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More pension funds are looking to private equity and other alternative asset classes to boost returns.Mark Blinch/Reuters

Brian Gibson is bringing aboard a new recruit with experience in his not-quite-activist style of investing.

James Alder is joining Mr. Gibson's relatively new firm Tavani Relationship Investors Inc. – still in fundraising mode – that straddles the lines of private equity and shareholder activism. The firm buys stakes in businesses, and then partners with management teams with the goal to improve results.

Mr. Gibson helped develop this type of "relationship investing" in Canada during his time at the Ontario Teachers' Pension Plan, after the strategy had gained traction with U.S. funds. The Teachers relationship team was behind its $500-million (U.S.) investment in Hudson's Bay Co., which paved the way for the takeover of Saks Inc. Other investments, such as a stake in Maple Leaf Foods, also relied on this approach.

More pension funds are looking to private equity and other alternative asset classes to boost returns. Other institutional investors such as Canada Pension Plan Investment Board have introduced their own groups that use a relationship investing strategy and put it to work on deals such as the recent $500-million stake in the Postal Savings Bank of China, with the intention to bring some new perspectives on risk management.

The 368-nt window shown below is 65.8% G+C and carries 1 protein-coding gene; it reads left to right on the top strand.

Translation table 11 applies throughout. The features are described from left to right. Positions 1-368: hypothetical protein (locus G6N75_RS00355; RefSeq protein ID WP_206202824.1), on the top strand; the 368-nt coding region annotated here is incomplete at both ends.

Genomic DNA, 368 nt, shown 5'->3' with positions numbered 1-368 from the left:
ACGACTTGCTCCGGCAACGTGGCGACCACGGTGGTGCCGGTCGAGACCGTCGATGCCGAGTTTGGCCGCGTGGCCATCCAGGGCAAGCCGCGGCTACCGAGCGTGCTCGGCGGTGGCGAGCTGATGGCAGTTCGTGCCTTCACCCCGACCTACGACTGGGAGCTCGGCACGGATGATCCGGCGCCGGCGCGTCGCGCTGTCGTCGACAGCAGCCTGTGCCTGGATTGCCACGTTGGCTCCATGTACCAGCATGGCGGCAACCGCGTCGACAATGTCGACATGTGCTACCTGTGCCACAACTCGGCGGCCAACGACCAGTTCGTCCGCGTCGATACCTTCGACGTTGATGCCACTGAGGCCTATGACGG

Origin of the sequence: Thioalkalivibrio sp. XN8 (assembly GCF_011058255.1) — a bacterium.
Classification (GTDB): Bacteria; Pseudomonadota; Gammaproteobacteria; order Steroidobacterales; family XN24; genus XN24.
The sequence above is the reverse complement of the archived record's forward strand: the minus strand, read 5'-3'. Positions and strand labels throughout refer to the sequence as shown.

Tavani is Mr. Gibson's second attempt to use this style of influential investing to build a new company. After leaving Teachers in 2008, he and a partner founded Panoply Capital with the aim to raise $1-billion (Canadian) and shake up a couple of handfuls of businesses. The timing was tricky – volatile markets made hitting the ambitious fundraising goal a challenge, and hedge funds weren't offering stellar performance over all.

So, later that year he joined former Teachers colleague Leo de Bever in getting Alberta Investment Management Corp. up and running. He left the pension fund in 2012.

Mr. Gibson re-emerged last summer with another plan: Tavani. The business is named for a historic Hudson's Bay Co. trading post in Nunavut. Mr. Gibson wants to raise more than $1-billion this time, and had targeted to do so by the end of 2015. Tavani has yet to make any investments, but is targeting minority stakes in publicly traded North American companies.

Mr. Alder now joins from AIMCo, where he was a fund manager in areas including relationship investing. He previously worked at the Government of Alberta Investment Management division, which preceded the launch of AIMCo.

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